The United State Supreme Court’s consideration of same-gender marriage in Obergefell v. Hodges on Tuesday compels comparison to the perfectly named 1967 case of Loving v. Virginia, where the court addressed bans on marriage between persons of different races. Reading Loving, these comparisons become apparent:
1The state’s purposes in the Loving appeal “were ‘to preserve the racial integrity of its citizens,’ and to prevent ‘the corruption of blood,’ ‘a mongrel breed of citizens,’ and ‘the obliteration of racial pride.’ ” In Obergefell, the purposes argued will likely be “to preserve ‘the sanctity of marriage,’ ‘the historical tradition of marriage’ and ‘the purpose of marriage, which is to procreate.’ ”
2The Loving court addressed “a constitutional question never addressed by this court: whether a statutory scheme adopted by the State of Virginia to prevent marriages between persons solely on the basis of racial classifications violates the Equal Protection and Due Process Clauses of the Fourteenth Amendment.” The questions the Obergefell court will address for the first time are: “Does the Fourteenth Amendment require a state to license a marriage (or recognize a lawful out-of-state marriage) between two people of the same sex?”
3Prohibitions enacted relating to each ban were reactionary and born out of fear. The court in the Loving case noted that, “Virginia is now one of 16 states which prohibit and punish marriages on the basis of racial classifications. The present statutory scheme dates from the adoption of the Racial Integrity Act of 1924, passed during the period of extreme nativism which followed the end of the First World War.”
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In Obergefell, the court could note that Ohio “was one of 11 states which prohibited marriage between persons of the same gender solely by statute, and one of 31 states to do so by state constitutional amendment. The present statutory scheme dates from the adoption of the federal Defense of Marriage Act, passed in 1996, following attempts in Hawaii and Alaska by same-gender individuals to get married.”
4In an argument over the constitutional legal standard to be applied in Loving, the state argued that the constitutional test to be applied should be the least-restrictive, “whether there was any rational basis for a state to treat interracial marriages differently from other marriages.” This argument advanced by the state assumed the validity of its equal application theory, that “because its miscegenation statutes punish[ed] equally both the white and the Negro participants in an interracial marriage, these statutes, despite their reliance on racial classifications, (did) not constitute an invidious discrimination based upon race.”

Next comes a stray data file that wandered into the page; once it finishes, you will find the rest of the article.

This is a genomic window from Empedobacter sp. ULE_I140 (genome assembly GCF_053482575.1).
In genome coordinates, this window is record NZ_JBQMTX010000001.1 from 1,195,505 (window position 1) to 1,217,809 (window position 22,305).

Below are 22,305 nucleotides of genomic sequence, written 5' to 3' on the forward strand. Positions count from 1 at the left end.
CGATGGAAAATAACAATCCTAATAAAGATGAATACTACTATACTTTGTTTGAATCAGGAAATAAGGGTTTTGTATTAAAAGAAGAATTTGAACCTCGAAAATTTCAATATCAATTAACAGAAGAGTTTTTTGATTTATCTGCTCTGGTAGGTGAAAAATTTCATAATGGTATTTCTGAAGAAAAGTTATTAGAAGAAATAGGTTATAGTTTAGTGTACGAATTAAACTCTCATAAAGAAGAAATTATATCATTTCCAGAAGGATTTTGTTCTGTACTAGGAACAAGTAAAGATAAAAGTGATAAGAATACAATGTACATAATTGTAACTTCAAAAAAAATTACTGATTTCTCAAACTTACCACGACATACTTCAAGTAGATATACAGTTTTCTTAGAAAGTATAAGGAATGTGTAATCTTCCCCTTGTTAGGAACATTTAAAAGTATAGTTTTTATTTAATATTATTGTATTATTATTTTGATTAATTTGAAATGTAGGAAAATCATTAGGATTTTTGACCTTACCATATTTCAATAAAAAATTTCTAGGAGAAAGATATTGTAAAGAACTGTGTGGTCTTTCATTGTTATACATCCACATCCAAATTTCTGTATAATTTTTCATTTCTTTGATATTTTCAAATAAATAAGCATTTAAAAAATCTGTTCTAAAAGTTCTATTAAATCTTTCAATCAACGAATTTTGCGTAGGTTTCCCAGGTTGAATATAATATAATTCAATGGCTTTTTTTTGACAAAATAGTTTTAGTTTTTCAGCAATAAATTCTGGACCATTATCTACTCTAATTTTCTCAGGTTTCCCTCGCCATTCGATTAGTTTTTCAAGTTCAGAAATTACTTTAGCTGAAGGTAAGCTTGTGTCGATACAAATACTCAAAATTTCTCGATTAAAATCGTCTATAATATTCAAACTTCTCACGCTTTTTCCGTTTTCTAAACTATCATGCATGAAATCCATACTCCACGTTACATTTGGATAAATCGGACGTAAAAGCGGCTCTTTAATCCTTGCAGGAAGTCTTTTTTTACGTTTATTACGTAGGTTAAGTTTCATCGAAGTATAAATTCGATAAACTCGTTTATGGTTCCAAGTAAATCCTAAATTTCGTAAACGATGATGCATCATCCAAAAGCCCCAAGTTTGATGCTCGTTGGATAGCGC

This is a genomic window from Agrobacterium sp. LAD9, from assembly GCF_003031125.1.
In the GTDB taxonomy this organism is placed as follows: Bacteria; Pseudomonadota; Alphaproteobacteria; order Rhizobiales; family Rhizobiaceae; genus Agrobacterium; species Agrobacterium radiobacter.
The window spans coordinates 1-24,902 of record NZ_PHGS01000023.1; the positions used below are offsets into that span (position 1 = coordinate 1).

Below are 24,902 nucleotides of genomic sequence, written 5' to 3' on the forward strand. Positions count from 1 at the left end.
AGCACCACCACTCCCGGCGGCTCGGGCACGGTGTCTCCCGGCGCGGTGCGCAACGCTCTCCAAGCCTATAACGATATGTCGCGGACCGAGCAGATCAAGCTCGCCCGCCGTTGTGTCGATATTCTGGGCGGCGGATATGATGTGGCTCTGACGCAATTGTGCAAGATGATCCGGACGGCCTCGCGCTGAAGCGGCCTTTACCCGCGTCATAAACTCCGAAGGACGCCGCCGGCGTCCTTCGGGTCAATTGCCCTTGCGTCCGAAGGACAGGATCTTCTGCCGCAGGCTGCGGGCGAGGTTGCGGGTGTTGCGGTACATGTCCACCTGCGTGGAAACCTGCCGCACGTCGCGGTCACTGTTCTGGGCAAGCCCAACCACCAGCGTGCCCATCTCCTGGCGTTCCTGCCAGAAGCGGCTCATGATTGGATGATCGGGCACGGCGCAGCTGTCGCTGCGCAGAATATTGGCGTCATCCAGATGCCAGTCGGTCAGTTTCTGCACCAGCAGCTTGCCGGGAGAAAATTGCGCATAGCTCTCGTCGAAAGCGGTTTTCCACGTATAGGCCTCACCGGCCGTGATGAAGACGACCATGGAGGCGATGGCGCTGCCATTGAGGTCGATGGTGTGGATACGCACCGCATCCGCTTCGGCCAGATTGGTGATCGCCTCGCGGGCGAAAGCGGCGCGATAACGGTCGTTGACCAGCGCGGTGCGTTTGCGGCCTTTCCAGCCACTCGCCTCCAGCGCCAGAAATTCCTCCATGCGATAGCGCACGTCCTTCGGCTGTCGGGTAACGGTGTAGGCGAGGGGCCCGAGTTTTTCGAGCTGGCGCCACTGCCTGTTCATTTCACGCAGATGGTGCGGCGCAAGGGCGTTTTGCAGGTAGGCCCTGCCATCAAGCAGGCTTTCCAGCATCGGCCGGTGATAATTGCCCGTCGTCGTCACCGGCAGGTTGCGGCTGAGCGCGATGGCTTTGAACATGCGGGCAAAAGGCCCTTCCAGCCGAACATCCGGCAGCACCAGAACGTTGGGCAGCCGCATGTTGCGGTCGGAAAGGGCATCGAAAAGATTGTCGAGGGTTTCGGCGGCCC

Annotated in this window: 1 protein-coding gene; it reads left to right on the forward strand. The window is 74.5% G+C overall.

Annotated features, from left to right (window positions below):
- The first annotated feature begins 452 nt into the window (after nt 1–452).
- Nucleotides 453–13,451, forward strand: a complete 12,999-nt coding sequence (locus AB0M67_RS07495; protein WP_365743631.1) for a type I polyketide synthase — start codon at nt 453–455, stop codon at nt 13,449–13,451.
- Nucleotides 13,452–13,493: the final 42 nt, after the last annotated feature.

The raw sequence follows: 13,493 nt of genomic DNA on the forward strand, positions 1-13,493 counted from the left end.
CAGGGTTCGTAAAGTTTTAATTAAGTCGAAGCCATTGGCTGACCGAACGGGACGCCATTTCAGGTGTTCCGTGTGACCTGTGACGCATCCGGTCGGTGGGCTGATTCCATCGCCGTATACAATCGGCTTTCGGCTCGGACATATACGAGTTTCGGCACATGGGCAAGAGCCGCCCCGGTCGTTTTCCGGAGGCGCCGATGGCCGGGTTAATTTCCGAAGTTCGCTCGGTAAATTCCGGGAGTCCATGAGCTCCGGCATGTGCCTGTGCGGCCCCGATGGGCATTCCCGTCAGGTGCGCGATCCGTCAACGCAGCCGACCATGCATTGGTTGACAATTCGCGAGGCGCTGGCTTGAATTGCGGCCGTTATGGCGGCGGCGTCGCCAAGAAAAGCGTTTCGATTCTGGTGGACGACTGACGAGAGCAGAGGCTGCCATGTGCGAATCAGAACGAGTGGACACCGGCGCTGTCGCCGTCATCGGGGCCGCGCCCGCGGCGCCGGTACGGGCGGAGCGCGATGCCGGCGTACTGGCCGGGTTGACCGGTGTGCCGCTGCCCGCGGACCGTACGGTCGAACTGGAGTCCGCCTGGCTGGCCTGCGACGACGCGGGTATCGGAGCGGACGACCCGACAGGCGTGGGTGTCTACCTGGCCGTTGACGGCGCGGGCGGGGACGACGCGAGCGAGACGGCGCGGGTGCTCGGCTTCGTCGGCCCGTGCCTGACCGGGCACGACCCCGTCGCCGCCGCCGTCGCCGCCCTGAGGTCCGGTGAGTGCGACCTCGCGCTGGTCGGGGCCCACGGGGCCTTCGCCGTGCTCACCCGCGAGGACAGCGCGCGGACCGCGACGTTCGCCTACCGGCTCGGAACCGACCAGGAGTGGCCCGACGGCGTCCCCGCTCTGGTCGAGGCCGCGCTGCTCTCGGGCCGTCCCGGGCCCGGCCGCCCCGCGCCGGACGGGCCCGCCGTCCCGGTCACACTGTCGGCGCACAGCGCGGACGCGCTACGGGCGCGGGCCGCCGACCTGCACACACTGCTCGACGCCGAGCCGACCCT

In Obergefell, the state also argues that the legal standard should be the least-restrictive, the rational-basis test. Further, the state believes its laws “treat both genders equally; they do not favor one over the other.”
5The Loving court concluded that “(t)here is patently no legitimate overriding purpose independent of invidious racial discrimination which justifies this classification. … There can be no doubt that restricting the freedom to marry solely because of racial classifications violates the central meaning of the Equal Protection Clause.”
The Obergefell court could hold “(t)here is patently no legitimate overriding purpose independent of invidious gender discrimination which justifies this classification. … There can be no doubt that restricting the freedom to marry solely because of gender classifications violates the central meaning of the Equal Protection Clause.”
Examining the closing words of the Loving opinion, we need only replace the words “racial” or “race” with “gender” to make clear the comparison:
“The freedom to marry has long been recognized as one of the vital personal rights essential to the orderly pursuit of happiness by free men. Marriage is one of the ‘basic civil rights of man,’ fundamental to our very existence and survival.
“To deny this fundamental freedom on so unsupportable a basis as the racial (gender) classifications embodied in these statutes, classifications so directly subversive of the principle of equality at the heart of the Fourteenth Amendment, is surely to deprive all the State's citizens of liberty without due process of law.
“The Fourteenth Amendment requires that the freedom of choice to marry not be restricted by invidious racial (gender) discriminations. Under our Constitution, the freedom to marry, or not marry, a person of another race (gender) resides with the individual and cannot be infringed by the state.”
Loving v. Virginia was reversed by the United States Supreme Court, and the marriage of the two wronged parties was validated. It is hard to imagine a different result with Obergefell v. Hodges.
Lydia E. Lavelle is an assistant professor of law at North Carolina Central University.